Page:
The cradle babies
At an adoption centre in Salem.
IN 1992, the Tamil Nadu government started the Cradle Baby Scheme primarily in response to reports of female infanticide in certain pockets of the State. Studies showed that there were about 3,000 cases of female infanticide every year in Tamil Nadu, adding up to a fifth of all female infant deaths in the State. The government launched the cradle scheme under which parents who did not wish to keep their girl babies could leave them in cradles kept at government reception centres. It was started with one reception centre each in Salem, Madurai, Theni, and Dindigul, areas most notorious for female infanticide. In April 2001, it was extended to the whole of Tamil Nadu - reception centres, totalling 188, were set up at all PHCs and major government hospitals.
According to the recent report, "Adoption Agencies and Institutional Practices in Tamil Nadu: A sociological study," by Sujata Mody of the Chennai-based Malarchi Women's Resource Centre, from April 2001 to October 2003, the scheme received 1,071 babies. About 10 per cent of them were male. Finding the expense and burden too great and also as the infants could not be cared for adequately in these conditions, the government decided to rehabilitate them through adoption.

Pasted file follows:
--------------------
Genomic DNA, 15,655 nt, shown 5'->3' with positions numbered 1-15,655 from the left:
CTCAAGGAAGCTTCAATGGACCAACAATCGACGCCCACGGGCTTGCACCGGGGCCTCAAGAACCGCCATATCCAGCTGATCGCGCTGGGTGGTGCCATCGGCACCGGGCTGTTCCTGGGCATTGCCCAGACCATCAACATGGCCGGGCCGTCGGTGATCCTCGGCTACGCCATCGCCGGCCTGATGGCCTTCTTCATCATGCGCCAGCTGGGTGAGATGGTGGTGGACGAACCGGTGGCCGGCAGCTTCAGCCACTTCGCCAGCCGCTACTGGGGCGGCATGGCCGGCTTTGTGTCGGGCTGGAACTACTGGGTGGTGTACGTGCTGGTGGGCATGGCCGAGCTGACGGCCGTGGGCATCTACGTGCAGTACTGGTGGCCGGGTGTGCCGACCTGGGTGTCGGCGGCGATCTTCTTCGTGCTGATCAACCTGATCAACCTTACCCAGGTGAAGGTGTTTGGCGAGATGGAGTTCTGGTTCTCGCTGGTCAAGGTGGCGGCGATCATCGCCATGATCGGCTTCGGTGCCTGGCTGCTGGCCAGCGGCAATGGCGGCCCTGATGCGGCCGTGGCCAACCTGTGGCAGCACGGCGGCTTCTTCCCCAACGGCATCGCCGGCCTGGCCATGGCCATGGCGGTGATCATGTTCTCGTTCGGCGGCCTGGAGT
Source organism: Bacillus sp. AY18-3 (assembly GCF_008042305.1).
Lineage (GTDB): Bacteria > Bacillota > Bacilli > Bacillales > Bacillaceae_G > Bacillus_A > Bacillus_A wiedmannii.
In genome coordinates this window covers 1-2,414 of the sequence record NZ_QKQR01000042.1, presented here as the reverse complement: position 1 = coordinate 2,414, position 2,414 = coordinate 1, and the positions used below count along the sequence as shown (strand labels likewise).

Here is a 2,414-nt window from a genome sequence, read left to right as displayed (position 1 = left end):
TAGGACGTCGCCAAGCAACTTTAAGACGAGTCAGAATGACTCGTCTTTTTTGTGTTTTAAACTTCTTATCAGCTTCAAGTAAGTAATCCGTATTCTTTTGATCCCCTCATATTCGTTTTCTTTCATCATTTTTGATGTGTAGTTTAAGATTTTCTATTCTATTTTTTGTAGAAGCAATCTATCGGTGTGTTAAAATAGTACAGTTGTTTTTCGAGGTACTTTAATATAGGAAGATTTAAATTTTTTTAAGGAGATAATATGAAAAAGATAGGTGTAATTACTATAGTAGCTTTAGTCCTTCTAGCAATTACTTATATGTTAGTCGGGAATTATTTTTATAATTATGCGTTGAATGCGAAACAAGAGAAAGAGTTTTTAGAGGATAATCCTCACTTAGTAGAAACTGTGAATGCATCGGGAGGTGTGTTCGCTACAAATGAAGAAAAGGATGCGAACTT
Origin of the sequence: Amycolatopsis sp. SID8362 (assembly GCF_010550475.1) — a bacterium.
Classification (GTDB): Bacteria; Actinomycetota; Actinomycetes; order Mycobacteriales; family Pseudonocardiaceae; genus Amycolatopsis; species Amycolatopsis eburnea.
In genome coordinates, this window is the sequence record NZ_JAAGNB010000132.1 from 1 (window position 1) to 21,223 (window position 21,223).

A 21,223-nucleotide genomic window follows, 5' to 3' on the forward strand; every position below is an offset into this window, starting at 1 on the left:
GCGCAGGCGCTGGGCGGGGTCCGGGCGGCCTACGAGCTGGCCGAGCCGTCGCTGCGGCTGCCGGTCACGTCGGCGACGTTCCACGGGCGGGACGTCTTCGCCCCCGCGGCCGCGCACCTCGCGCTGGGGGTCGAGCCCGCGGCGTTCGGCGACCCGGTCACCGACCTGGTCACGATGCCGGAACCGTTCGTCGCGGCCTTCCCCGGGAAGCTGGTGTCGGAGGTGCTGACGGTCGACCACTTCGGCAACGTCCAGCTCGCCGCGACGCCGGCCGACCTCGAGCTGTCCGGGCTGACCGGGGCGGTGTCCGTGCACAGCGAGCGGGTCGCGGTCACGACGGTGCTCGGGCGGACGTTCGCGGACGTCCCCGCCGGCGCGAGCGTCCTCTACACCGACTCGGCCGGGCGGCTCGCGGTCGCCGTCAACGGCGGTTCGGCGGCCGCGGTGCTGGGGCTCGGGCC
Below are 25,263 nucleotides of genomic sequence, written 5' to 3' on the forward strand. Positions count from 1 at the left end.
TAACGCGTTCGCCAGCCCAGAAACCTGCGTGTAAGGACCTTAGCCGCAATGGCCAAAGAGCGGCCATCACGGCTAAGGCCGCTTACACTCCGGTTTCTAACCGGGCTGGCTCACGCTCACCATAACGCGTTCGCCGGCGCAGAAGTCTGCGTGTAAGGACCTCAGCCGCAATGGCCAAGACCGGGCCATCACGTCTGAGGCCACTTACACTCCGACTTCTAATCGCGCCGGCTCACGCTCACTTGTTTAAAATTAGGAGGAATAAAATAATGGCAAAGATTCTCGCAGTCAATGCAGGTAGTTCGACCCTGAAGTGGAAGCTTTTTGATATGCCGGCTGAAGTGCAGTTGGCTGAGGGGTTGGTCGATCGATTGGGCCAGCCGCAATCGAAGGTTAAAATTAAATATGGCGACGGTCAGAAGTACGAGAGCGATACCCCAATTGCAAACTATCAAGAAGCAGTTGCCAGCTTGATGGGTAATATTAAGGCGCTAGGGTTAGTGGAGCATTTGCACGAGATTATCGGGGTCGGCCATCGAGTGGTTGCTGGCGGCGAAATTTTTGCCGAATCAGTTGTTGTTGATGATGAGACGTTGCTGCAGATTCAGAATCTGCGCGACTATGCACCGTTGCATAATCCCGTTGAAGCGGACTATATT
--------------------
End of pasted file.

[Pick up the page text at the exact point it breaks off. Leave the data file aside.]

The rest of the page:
This scheme came as a boon to the adoption agencies as it ensured a regular supply of children. For instance, 27 of the 45 babies (November 2003) housed in the Concorde House of Jesus and 19 of the 46 at the Guild of Service were cradle babies. The Institute of Franciscan Sisters has received 55 cradle babies since 2001. In 2003, of the 29 babies the Institute gave in adoption, 18 were sourced through the cradle baby scheme.
Most agencies now have a girl baby glut; they receive them from the DSW or the District Social Welfare Officer who simply call the agencies to "collect the babies." All licensed agencies are offered cradle babies by turn and no institution has turned down the offer, yet.
For the adoption agencies, government cradle babies give them a certification, recognition, and acceptance of their activities without "excessive monitoring and interference." The Madras Social Service Guild, whose licence was under suspension from 1999 till 2001, has received more than 81 cradle babies in less than two years. The pressure on the DSW to rehabilitate the babies under the cradle scheme has made them more flexible towards the agencies. It appears to be a mutually beneficial arrangement.
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